I'm very glad to see there are other fans of this work out there, and afn, the word "antithesis" when describing the music vs. the film is a perfect one. Truly a haunting piece of music even without the film's visual content.

 
 
 Posted:   Sep 13, 2012 - 5:00 PM   
 By:   dan the man   (Member)

RIZ ORTOLANI is one of the fine composers in modern times, a master melody man in many films as well as a solid pop composer. This one is another delicate pretty theme from RIZ.Like many other film composers the world hums one melody from the guy[MORE FROM MONDO CANE]and are too lazy to search for more.

 
 
 Posted:   Sep 13, 2012 - 5:34 PM   
 By:   joan hue   (Member)

Ortolani has composed some really gorgeous, melodic scores. The thing I find interesting about this score is the lovely, wistful opening theme that sort of sets a mood that is totally opposite of the horror the audience will soon observe. If an observer didn't see the title of the movie but only heard the opening theme, the observer might think he was going to watch a sweet bucolic movie. I've always wondered why the opening theme was juxtaposed against the horrific content that came later in the movie.

 
 Posted:   Sep 13, 2012 - 7:57 PM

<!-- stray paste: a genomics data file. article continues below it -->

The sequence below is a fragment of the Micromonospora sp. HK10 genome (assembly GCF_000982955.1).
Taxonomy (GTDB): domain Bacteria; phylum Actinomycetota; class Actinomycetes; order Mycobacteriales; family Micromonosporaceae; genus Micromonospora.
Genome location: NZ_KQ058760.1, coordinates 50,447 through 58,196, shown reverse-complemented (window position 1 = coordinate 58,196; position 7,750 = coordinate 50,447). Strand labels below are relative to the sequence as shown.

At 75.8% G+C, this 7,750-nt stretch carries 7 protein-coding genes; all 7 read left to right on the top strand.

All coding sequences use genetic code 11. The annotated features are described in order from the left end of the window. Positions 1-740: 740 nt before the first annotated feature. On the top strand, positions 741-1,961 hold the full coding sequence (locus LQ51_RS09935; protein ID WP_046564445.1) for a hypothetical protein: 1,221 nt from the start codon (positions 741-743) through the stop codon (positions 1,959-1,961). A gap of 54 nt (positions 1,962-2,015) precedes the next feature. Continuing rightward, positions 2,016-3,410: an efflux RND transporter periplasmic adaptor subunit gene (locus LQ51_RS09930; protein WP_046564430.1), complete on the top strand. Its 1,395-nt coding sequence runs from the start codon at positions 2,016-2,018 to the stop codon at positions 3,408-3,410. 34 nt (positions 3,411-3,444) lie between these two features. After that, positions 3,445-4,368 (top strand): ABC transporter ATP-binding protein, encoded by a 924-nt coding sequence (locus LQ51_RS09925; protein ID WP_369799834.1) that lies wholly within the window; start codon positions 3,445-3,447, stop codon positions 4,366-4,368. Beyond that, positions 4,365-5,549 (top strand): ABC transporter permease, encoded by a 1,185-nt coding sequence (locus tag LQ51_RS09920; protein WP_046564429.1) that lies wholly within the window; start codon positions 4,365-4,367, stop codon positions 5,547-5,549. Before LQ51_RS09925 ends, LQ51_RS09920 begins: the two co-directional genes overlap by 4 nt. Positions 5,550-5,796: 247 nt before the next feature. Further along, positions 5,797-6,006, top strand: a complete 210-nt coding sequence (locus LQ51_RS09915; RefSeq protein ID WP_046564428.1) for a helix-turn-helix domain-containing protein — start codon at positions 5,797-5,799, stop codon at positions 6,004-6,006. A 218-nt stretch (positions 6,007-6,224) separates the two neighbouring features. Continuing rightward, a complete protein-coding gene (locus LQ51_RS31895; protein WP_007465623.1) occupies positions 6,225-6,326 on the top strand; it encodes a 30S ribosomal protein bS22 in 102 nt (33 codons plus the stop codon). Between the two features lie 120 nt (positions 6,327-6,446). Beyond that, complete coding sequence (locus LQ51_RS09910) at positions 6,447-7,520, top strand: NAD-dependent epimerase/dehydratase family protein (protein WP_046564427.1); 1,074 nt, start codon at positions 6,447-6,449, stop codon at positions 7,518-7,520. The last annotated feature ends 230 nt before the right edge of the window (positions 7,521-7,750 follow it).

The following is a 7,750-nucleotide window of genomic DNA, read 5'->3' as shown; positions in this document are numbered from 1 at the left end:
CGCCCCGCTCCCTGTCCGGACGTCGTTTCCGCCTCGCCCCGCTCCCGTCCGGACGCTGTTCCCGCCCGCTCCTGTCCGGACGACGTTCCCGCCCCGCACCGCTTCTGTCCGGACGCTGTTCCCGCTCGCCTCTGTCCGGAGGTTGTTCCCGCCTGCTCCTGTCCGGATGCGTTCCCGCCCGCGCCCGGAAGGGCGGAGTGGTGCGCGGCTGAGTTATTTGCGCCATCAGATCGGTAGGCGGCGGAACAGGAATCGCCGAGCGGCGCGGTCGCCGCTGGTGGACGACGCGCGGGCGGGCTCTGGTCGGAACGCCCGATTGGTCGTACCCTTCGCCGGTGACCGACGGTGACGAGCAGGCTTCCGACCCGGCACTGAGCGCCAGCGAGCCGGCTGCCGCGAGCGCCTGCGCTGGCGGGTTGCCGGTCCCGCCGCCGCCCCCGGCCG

By:   Josh   (Member)

I've always wondered why the opening theme was juxtaposed against the horrific content that came later in the movie.

The beauty of that main theme makes the horrors that come later all the more horrifying. As that lush, melodic theme plays over the opening sequence and the viewer gets a bird's eye view of soaring above the rainforest, it's saying, "Oh, look at the rainforest from above, so pristine and majestic and peaceful," but once you descend into the darkness below the canopy, the music follows suit, reflecting the horror and paranoia and vicious cruelty that the humans inflict upon each other (and, of course, upon the unfortunate animals that were actually killed on film). The movie is very difficult to watch; I haven't seen it in years.